From Philosophy of History to Philosophy of Historicities: Some Ideas on a Potential Future of Historical Theory
Keywords:Theoretical History, History of Ideas, Universities, Students, Philosophy
Berber Bevernage does not share the pessimistic view that the philosophy of history is in crisis or coming to an end: it can have a bright and fascinating future. However in order to remain relevant, he argues, philosophy of history should look beyond academic historiography and transform into a broad ‘philosophy of historicities’ that also pays attention to the wide variety of extra-academic ways of dealing with the past. In order to do this current philosophy of history has to overcome a number challenges.
First, it has to recognise that academic historiography did not develop in an intellectual vacuum but is closely related to particular social, cultural and political presuppositions about time and historicity on which it is partly dependent but which it can also reinforce or contradict. Second, it should recognise that different approaches to time and historicity have different social, cultural and political functions and not restrict its focus to philosophy of science or epistemological/cognitive issues. Third, it should focus on the ethics of history.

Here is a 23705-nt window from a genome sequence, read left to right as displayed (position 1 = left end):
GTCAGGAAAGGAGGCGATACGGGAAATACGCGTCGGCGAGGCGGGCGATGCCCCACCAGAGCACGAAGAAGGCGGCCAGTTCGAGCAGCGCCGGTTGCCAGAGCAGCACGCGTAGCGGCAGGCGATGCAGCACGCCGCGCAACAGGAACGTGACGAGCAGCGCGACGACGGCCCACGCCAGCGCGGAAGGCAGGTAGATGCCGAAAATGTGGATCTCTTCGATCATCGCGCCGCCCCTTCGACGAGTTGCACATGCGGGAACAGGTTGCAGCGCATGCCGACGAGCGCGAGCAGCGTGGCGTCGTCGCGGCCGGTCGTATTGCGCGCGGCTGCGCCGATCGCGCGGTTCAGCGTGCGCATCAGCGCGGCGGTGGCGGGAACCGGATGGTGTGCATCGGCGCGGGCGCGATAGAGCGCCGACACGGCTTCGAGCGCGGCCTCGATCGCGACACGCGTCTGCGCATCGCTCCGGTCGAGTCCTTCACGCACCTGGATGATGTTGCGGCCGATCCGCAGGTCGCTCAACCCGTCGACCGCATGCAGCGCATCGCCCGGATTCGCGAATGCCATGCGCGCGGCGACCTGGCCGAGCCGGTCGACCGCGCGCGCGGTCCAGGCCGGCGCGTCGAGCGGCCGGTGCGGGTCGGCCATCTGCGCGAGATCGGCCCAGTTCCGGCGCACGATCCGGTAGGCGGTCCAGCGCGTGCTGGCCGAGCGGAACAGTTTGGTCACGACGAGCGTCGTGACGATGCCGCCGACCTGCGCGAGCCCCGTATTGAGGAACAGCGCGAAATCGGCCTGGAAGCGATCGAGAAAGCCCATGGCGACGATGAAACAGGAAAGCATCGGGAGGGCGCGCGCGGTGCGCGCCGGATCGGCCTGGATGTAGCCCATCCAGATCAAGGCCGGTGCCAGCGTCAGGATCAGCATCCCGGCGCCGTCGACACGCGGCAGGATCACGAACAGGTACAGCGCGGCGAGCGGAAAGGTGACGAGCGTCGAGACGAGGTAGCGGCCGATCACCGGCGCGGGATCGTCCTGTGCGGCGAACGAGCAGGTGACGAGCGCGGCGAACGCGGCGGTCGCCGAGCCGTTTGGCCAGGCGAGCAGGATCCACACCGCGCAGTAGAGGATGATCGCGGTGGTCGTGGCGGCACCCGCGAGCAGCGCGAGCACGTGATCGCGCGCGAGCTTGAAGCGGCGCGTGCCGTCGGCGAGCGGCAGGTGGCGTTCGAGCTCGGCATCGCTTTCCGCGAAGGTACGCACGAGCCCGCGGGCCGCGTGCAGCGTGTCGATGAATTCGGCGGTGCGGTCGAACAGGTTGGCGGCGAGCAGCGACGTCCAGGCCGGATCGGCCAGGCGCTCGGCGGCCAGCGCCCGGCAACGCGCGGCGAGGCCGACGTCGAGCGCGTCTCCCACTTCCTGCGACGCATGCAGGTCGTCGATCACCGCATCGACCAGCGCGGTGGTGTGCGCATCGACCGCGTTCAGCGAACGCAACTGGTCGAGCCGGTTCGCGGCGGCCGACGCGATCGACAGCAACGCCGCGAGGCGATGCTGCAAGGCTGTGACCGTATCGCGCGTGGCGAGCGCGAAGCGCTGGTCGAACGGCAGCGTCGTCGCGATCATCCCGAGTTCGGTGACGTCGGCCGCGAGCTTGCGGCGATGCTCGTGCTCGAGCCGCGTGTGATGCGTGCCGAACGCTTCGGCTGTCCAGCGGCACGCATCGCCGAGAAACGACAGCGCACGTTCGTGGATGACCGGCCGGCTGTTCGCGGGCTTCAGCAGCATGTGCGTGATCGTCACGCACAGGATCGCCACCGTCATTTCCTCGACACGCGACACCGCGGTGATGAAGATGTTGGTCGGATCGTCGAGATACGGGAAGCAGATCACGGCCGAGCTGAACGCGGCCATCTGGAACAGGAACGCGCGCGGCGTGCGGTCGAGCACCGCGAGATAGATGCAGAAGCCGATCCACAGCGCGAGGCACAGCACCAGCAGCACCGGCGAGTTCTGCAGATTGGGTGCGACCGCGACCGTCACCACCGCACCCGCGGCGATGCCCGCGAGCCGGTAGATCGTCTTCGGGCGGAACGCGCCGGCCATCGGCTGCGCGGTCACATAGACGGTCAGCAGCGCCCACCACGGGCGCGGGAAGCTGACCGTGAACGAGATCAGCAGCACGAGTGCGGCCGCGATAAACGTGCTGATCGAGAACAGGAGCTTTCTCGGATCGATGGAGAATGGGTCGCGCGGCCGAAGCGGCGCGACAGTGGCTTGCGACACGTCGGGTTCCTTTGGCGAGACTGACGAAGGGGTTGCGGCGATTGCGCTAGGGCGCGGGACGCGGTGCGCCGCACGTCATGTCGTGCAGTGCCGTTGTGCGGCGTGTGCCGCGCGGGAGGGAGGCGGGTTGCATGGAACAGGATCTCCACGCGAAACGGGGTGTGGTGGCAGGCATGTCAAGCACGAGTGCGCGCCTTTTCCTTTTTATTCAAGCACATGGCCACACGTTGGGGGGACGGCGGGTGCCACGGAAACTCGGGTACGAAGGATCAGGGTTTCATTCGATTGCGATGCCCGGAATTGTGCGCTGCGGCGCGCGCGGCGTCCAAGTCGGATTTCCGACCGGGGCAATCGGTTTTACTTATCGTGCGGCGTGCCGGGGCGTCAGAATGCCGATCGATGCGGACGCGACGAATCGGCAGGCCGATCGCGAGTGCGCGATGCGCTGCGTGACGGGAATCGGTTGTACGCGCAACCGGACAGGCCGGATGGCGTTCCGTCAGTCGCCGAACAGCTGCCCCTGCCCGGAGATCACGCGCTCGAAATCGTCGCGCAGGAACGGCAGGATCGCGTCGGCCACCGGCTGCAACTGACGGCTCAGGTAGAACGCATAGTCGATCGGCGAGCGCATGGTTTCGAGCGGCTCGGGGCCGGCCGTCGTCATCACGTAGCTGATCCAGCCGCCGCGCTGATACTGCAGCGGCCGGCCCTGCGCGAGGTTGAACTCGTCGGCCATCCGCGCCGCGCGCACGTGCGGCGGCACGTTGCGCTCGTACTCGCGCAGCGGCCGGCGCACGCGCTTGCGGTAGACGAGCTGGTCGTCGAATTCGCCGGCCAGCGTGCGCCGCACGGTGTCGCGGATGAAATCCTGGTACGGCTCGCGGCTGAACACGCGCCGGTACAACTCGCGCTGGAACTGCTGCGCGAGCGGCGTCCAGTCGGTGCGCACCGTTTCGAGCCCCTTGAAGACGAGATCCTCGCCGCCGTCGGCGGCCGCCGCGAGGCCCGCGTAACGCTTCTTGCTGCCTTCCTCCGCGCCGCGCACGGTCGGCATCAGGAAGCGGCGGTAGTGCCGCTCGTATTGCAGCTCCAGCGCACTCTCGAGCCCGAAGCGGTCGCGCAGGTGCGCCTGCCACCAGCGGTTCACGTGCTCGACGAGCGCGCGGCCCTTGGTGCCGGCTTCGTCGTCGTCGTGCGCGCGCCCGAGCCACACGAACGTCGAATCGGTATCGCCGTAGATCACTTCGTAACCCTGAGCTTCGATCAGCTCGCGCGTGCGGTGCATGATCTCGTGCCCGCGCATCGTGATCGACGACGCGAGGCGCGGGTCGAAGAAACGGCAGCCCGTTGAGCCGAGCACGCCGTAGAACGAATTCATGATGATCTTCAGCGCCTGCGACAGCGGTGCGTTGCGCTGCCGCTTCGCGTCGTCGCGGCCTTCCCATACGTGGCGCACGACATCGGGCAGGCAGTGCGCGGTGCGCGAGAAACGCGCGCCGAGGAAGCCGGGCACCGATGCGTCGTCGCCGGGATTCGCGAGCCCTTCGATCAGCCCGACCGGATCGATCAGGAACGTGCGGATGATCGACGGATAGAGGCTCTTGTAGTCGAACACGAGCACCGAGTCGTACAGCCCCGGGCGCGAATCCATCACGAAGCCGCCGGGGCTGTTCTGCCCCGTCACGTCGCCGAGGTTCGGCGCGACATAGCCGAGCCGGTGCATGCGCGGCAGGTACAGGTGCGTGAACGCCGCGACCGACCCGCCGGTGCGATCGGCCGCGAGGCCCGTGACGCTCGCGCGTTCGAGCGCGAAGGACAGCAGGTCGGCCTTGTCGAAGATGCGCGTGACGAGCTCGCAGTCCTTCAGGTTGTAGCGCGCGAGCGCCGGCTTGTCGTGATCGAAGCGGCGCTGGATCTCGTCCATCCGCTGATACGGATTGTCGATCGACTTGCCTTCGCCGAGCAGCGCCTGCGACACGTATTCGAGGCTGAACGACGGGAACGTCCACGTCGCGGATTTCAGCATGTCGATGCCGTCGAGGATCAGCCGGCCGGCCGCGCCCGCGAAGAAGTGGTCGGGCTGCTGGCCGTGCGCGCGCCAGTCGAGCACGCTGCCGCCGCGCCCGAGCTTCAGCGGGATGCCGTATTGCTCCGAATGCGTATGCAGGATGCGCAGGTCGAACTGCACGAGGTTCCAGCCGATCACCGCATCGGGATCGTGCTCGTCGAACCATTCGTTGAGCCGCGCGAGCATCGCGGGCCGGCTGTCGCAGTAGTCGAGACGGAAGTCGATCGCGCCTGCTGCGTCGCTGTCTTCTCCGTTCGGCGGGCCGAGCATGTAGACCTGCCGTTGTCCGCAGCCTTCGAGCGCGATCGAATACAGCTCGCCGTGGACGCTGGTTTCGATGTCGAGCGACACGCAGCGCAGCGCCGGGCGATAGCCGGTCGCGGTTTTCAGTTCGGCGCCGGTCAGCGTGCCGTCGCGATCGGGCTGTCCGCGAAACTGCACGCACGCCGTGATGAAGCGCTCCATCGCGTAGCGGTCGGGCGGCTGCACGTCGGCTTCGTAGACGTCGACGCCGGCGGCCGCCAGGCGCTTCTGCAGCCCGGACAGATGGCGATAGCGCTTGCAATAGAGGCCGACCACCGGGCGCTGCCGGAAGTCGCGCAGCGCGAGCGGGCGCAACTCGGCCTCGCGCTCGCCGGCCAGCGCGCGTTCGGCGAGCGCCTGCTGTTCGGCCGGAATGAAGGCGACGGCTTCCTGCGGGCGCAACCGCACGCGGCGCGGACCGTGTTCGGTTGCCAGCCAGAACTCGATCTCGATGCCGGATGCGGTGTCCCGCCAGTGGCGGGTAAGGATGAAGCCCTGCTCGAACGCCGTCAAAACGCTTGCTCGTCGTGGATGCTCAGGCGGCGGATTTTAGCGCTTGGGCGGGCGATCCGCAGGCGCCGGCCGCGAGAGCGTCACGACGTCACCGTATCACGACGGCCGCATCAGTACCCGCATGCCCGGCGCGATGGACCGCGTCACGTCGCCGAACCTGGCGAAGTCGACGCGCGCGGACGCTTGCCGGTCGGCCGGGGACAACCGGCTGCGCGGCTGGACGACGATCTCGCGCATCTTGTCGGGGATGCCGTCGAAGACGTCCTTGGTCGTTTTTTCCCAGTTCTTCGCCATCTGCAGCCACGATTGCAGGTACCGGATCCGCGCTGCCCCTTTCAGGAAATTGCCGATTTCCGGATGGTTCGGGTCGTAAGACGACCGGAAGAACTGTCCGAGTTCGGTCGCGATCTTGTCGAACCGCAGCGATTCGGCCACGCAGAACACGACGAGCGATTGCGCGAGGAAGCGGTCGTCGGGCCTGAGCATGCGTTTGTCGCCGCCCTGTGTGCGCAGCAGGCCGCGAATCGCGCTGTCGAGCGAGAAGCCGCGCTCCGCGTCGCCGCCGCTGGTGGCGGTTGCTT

This article is part of the forum 'Theoretical History'.
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